All Mercy services have reopened! See how we’re keeping you safe and use our interactive COVID-19 screening tool.
Facing any type of cancer takes courage. But head and neck cancer is a very treatable and curable disease, especially when caught early.
The prognosis for those diagnosed with head and neck cancer is much better than many other cancers. However, treatments can affect your appearance, your sense of smell or taste, or your ability to speak or swallow.
At Mercy, we’ve helped many people overcome head and neck cancer. Our goal is to use treatments that reduce complications without sacrificing effectiveness.
Your head and neck contain around 25 organs, muscles, glands and other structures. These include your mouth, nose, sinuses, throat, larynx (voicebox) and thyroid gland.
When cancer starts in one of these structures, it may be called “head and neck cancer.” More often, it is named for the area where the cancer started. Examples include:
Symptoms of head and neck cancer vary, depending on the kind you have. They commonly include:
Anyone can get head and neck cancer. But certain kinds, especially oral cancer and throat cancer, occur more frequently among people who use tobacco products or drink heavily.
The most common head and neck cancer in the U.S. and at Mercy is cancer of the oropharynx (the middle part of the throat, behind the mouth). Ninety percent of these cases are caused by human papillomavirus (HPV), a common virus to which most adults have been exposed.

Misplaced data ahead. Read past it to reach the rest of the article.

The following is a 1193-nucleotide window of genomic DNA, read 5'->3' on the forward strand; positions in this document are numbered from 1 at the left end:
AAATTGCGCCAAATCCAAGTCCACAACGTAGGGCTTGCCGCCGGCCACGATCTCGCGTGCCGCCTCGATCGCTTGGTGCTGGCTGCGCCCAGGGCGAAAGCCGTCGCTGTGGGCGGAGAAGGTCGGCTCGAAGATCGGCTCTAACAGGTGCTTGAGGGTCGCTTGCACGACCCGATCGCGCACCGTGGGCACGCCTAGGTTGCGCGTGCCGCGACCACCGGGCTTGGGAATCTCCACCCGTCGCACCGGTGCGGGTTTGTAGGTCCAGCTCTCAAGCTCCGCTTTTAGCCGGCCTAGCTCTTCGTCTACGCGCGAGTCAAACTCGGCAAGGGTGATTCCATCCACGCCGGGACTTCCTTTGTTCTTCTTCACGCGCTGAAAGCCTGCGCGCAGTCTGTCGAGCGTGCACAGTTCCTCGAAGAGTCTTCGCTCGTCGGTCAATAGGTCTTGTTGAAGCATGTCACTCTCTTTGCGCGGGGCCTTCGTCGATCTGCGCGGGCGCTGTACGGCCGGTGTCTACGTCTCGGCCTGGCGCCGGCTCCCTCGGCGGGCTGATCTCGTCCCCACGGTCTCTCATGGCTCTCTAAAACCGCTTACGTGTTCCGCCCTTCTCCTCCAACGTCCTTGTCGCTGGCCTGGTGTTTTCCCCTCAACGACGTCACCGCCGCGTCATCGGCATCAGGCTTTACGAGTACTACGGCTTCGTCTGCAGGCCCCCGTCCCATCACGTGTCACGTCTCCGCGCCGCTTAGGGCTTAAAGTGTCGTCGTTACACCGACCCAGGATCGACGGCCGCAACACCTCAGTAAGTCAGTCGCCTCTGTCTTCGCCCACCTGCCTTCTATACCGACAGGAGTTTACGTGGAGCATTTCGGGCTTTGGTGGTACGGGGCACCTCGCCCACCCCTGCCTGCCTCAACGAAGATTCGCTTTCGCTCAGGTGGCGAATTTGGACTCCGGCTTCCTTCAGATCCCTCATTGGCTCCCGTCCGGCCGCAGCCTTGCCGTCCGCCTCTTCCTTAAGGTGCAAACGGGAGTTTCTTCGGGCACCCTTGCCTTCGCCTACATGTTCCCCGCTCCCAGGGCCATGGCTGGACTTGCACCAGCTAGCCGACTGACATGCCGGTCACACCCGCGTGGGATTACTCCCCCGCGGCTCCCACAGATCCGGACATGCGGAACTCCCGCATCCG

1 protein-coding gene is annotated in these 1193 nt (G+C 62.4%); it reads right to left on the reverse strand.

An HPV vaccine that has been shown to prevent these types of cancers is available for children. However, the vaccine is not effective for adults. By the time we reach adulthood, exposure has already occurred.
Finding out you have head and neck cancer can feel devastating. You're not just worried about the cancer itself. You may be nervous about the cosmetic or functional problems caused by treatment.
At Mercy, our goal is not just to help you beat cancer. We also care about your ability to enjoy a full, productive life after recovery.
Your treatment strategy will depend on several factors. These include the location of the cancer, and whether it’s early or advanced. Your treatments may include:
Following treatment, you may need physical, occupational or speech therapy. Mercy offers a wide range of oncology therapy services and support groups to help you strengthen skills such as speaking clearly or swallowing.
You can rest assured Mercy will be with you every step of the way on your road to recovery. We’ll provide the medical care and emotional support you need to conquer your fears—and your cancer.
At Mercy, we offer comprehensive testing services to diagnose conditions and injuries, including:
At Mercy, we offer compassionate care for a variety of treatment services, including: